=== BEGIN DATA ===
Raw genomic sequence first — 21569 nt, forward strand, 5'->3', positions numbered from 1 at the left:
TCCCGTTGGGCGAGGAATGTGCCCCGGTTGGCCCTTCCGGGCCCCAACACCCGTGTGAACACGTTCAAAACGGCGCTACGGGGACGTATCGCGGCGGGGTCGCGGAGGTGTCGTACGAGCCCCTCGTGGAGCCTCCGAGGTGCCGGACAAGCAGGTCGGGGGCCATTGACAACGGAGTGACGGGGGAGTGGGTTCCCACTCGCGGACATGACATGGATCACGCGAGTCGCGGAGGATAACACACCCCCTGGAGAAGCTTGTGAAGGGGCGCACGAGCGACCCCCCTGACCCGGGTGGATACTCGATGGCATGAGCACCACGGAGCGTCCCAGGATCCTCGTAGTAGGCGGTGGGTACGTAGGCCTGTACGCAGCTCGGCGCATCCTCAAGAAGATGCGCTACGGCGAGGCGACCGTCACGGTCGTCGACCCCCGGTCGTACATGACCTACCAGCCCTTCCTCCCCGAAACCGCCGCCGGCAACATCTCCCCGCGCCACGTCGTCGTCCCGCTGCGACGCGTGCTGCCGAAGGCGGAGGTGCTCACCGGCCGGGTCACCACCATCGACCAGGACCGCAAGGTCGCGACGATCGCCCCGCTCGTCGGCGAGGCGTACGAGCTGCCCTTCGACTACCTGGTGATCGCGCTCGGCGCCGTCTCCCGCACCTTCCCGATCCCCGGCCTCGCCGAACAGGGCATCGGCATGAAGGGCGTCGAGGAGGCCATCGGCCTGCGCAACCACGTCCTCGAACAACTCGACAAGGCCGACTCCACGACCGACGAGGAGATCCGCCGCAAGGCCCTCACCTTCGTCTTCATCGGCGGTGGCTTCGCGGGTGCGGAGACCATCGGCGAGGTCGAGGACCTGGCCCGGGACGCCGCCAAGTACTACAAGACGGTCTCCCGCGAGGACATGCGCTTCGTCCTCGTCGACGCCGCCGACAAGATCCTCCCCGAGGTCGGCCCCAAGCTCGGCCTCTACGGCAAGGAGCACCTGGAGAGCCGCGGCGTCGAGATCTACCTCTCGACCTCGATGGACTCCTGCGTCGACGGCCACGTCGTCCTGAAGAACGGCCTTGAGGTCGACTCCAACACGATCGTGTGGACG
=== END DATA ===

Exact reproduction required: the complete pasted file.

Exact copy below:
Raw genomic sequence first — 21569 nt, forward strand, 5'->3', positions numbered from 1 at the left:
TCCCGTTGGGCGAGGAATGTGCCCCGGTTGGCCCTTCCGGGCCCCAACACCCGTGTGAACACGTTCAAAACGGCGCTACGGGGACGTATCGCGGCGGGGTCGCGGAGGTGTCGTACGAGCCCCTCGTGGAGCCTCCGAGGTGCCGGACAAGCAGGTCGGGGGCCATTGACAACGGAGTGACGGGGGAGTGGGTTCCCACTCGCGGACATGACATGGATCACGCGAGTCGCGGAGGATAACACACCCCCTGGAGAAGCTTGTGAAGGGGCGCACGAGCGACCCCCCTGACCCGGGTGGATACTCGATGGCATGAGCACCACGGAGCGTCCCAGGATCCTCGTAGTAGGCGGTGGGTACGTAGGCCTGTACGCAGCTCGGCGCATCCTCAAGAAGATGCGCTACGGCGAGGCGACCGTCACGGTCGTCGACCCCCGGTCGTACATGACCTACCAGCCCTTCCTCCCCGAAACCGCCGCCGGCAACATCTCCCCGCGCCACGTCGTCGTCCCGCTGCGACGCGTGCTGCCGAAGGCGGAGGTGCTCACCGGCCGGGTCACCACCATCGACCAGGACCGCAAGGTCGCGACGATCGCCCCGCTCGTCGGCGAGGCGTACGAGCTGCCCTTCGACTACCTGGTGATCGCGCTCGGCGCCGTCTCCCGCACCTTCCCGATCCCCGGCCTCGCCGAACAGGGCATCGGCATGAAGGGCGTCGAGGAGGCCATCGGCCTGCGCAACCACGTCCTCGAACAACTCGACAAGGCCGACTCCACGACCGACGAGGAGATCCGCCGCAAGGCCCTCACCTTCGTCTTCATCGGCGGTGGCTTCGCGGGTGCGGAGACCATCGGCGAGGTCGAGGACCTGGCCCGGGACGCCGCCAAGTACTACAAGACGGTCTCCCGCGAGGACATGCGCTTCGTCCTCGTCGACGCCGCCGACAAGATCCTCCCCGAGGTCGGCCCCAAGCTCGGCCTCTACGGCAAGGAGCACCTGGAGAGCCGCGGCGTCGAGATCTACCTCTCGACCTCGATGGACTCCTGCGTCGACGGCCACGTCGTCCTGAAGAACGGCCTTGAGGTCGACTCCAACACGATCGTGTGGACG